- Chart & Stickers. Have your child earn fun stickers for brushing twice a day for at least two minutes.
- Watch Videos. There are multiple cartoons and children’s shows that talk about healthy smiles. Even YouTube is packed with educational videos on dental health. From how to brush your teeth to being comfortable at the dentist, you’re sure to find something resonates with your little one.
- Pick Up a Book. Reading stories is a great way to capture and keep your child’s attention. Find a few kid-friendly books about dental health with lovable characters and make story time a regular thing. Bonus! Reading also helps develop reading and comprehension skills.
Starting kids off with good oral hygiene practices is the best way to ensure a lifetime of happy, healthy smiles. Make dental care and learning the importance of proper oral hygiene fun by following the tips above and visiting our Long Island pediatric dental office regularly.
Accepting patients from Long Island, Westbury, Nassau County and the surrounding areas.
Our Long Island pediatric dental office is here to care for kids’ smiles, and a big part of a healthy mouth is a healthy diet. While a healthy and balanced diet is important for everyone, it’s especially important for kids. Growing children need proper nutrition to build strong bones and teeth to set them up for a healthy life.
What to Choose
- Milk – This probably comes as no surprise as milk is always a popular recommendation from pediatricians and pediatric dentists, and for good reason. A powerful provider of calcium and phosphorus, milk is a great choice to help build strong teeth and bones.
- Yogurt – Yogurt packs a healthy dose of protein as well as calcium…both of which are important for proper bone and tooth development.
- Cheese – Rounding out the dairy food group, cheese not only provides kids with calcium and protein, it helps neutralize acids which protects teeth against cavities.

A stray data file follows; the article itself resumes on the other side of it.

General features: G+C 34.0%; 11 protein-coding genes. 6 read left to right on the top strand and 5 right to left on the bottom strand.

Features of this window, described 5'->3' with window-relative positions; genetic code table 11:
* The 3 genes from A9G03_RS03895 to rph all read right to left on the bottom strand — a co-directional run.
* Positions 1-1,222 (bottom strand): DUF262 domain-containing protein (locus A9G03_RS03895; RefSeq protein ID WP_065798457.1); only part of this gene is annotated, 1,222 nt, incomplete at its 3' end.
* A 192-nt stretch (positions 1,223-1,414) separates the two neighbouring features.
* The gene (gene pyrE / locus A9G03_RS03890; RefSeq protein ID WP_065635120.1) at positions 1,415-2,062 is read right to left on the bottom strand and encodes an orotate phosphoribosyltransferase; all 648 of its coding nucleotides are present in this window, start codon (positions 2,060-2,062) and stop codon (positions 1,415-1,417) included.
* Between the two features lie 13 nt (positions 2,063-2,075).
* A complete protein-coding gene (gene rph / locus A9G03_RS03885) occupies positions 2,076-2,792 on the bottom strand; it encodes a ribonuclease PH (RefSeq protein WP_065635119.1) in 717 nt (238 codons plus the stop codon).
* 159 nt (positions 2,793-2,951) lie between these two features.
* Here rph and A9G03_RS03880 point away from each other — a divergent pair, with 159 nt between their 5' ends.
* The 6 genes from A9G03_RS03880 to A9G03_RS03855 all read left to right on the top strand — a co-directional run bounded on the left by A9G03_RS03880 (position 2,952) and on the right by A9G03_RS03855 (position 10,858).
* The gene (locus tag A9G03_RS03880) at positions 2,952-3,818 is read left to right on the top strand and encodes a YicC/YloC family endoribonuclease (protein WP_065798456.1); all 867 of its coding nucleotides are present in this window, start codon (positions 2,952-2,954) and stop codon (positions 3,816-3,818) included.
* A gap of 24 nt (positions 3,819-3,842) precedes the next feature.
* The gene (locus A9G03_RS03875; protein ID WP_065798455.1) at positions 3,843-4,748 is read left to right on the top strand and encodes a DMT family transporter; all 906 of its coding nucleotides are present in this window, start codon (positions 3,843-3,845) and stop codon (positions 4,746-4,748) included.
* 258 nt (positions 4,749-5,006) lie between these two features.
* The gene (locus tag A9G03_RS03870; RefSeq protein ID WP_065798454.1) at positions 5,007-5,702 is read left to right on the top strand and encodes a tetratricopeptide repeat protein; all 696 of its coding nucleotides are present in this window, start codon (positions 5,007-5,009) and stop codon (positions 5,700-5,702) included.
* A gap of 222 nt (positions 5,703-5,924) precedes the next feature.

- Broccoli – Broccoli is another great source of calcium, and one of the best vegetables your kid can eat to get their recommended amount. Though it’s best if eaten raw, lightly steamed broccoli can still be hugely beneficial.
- Blueberries – This colorful fruit is one of the best foods your kid can eat. Loaded with antioxidants, blueberries can protect against toxins. Plus they have a high manganese content which keeps bones strong.
What to Avoid
Choosing the right foods for your child’s growing body and smile is important, but avoiding those foods that can be harmful is also just as vital. There’s a quick and easy test to see if it’s a food you should take a pass on, or choose to let your kids eat in moderation. Ask yourself: Is it sticky? Is it sugary? Is it left in the mouth for a long time (like a lollipop)? If the answer is yes to any of those, it’s best to look for an alternative.
Proper nutrition is only one part of aiding in tooth development. It’s still important for your child to maintain a healthy at-home oral health routine of brushing and flossing every day, and keeping regular appointments with his Long Island pediatric dentist.
Whether you’re concerned for your child’s dental health, or you’re just looking for a dentist to care for his smile, we’re more than happy to help. Give our pediatric dental office in Long Island a call to schedule an appointment today.
Welcoming patients from Long Island, Westbury, Nassau County